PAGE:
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I don't even know how to ask this question
July 7, 2014 8:16 AM   Subscribe

The nonprofit I work for is undergoing major growing pains and needs donor management and member management software. CiviCRM has been suggested to us, but I have questions which have to be answered in order for me to know whether it's a solution we can use, how to price the install/hire someone to do the install and explain to my boss and my board how this works and why we should do this.

We are simply not in a position to pay a monthly fee for a cloud-based service and not in a good position to spend thousands of dollars for Raiser's Edge or SalesForce. I've played with the WordPress install demo and I liked it and it looks like it will do what we need. We have a website that runs on WordPress and the two of us in the office who ever have to do anything with the website manage pretty well with their admin panel.

Otherwise, assume that I know nothing about anything about software, or apps, or websites, or computers, other than that you turn them on and use the software menus to make them do what you need done. This is about right and is probably obvious from this question.

Assume that my boss knows less than that. That is also about right. Assume that means he thinks everything related to our website should cost $20 an hour and take about a single work day. I know that's not rational, but I need to know what is rational.

Know that our staff is three attorneys and we have a guy we pay on an as-needed basis when we buy a new computer or when we moved our website to Wordpress two years ago.

Know that our budget for this is quite small, rather unstable, and does not permit paying a monthly fee to one of the hosting services for CiviCrm.

I have read through their website and watched CiviCon 2011 and I think it will work for us. And it sounds like--to me who knows nothing about this stuff--that it gets added to our WordPress admin panel and we just use it from there. I have looked at the Find An Expert page and am preparing to contact people listed there, but I honestly feel like I'm expected to conduct business in a language I don't speak and have never heard spoken, so I'm hoping to get a little guidance before I talk to people about this.

If I am correct about this: CiviCRM is open-source software that gets added to our Wordpress.org admin panel and we use it from there to manage our donors and members, these are my questions:
1. Am I right? This is basically an App (plugin? console? widget? what word do I use) that sits on our WordPress admin panel and lets us access/create/maintain our donor and member database?
2. What sort of person do we need to hire to set it up?
3. We're in Chicago; what is a reasonable price to pay for this?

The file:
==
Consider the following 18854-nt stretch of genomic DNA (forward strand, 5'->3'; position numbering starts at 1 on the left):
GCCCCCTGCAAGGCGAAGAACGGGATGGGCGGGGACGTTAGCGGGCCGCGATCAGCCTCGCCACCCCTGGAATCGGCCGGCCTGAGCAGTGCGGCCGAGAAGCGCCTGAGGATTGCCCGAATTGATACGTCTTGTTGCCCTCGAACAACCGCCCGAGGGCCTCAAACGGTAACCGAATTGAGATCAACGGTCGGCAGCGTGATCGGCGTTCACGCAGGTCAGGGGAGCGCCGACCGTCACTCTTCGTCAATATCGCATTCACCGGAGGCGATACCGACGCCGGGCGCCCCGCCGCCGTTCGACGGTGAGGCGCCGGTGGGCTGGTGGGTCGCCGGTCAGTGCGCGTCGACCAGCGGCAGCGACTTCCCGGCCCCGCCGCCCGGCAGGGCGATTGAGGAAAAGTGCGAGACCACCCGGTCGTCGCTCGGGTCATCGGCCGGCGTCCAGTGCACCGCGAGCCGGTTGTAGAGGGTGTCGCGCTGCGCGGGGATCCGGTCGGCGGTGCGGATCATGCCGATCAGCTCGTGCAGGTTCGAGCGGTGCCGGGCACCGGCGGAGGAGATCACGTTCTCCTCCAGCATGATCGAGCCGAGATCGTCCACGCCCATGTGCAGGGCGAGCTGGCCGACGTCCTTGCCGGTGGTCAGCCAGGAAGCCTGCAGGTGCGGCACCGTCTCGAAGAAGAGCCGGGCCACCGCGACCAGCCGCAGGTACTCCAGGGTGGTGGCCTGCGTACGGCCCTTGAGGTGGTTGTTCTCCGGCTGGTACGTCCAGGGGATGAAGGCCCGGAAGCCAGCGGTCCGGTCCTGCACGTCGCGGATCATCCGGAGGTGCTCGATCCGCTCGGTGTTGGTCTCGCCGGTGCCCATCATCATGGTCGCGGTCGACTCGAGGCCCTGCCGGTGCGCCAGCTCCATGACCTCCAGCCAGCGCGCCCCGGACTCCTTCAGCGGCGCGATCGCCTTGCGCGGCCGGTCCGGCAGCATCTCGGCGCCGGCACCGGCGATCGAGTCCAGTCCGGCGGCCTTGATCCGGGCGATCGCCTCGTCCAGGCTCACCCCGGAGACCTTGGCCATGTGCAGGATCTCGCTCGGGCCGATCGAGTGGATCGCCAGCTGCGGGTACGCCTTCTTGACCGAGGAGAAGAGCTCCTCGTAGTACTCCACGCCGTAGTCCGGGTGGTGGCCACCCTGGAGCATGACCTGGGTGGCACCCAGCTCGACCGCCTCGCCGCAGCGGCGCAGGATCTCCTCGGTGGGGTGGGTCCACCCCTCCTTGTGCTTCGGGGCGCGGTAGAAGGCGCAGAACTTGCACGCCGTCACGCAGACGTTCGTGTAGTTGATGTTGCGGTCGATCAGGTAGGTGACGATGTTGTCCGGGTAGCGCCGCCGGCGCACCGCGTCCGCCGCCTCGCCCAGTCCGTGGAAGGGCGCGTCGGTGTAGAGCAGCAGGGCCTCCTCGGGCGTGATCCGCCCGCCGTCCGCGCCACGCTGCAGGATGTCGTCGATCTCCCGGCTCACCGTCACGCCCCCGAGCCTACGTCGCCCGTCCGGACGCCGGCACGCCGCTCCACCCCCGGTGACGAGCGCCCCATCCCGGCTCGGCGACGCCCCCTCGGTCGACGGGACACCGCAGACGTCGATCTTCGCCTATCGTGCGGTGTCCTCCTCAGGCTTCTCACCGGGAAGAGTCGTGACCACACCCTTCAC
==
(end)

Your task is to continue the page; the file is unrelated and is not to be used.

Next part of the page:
4. What do I need to know about our WordPress install to make sure I hire the right person?
5. How do I explain to people who have the technical ability to do this what it is we need done, so that I can hire them to do it with a reasonable degree of confidence that they will know what they are doing?

Details that may or may not be relevant: We have roughly 200 regular donors and roughly 200 members to manage. We just want to be able to see donor histories, lapsed memberships, view past specific campaigns and report on this information.

It appears that CiviCRM can handle online donations, events, email campaigns and host of really useful things, but for now (and basically, until we have the budget to re-hire our development director) none of that is necessary. We just need something better than our excel spreadsheet with incomplete names, no dates, and mystical figures that don't correlate with fundraising events.
posted by crush-onastick to Computers & Internet (7 answers total) 3 users marked this as a favorite
 
Salesforce offers free software to nonprofits.
posted by MansRiot at 9:07 AM on July 7 [1 favorite]


This is not going to be a super-helpful answer and I'm sorry, but I think you should stick with manual Excel for now. A surprising number of nonprofits, even ones with fundraising staff, use Excel because it's easy.

CiviCRM is open source, which means it biases towards flexibility at the cost of usability: it is not easy to use, and the ideal users of it are tech-centric and enjoy e.g. debugging, figuring out workarounds, contributing code, etc. You're not in that position, and it sounds like a hassle your group doesn't need.

On preview, MansRiot is correct -- you can get Saleforce for free, if you want.
posted by Susan PG at 9:10 AM on July 7


My wife is trying to fix the implementation of a CRM system for a for-profit company. She has no experience in this area, and it is emphatically NOT something even an intelligent layperson like she is can just drop into place and expect to get usable results.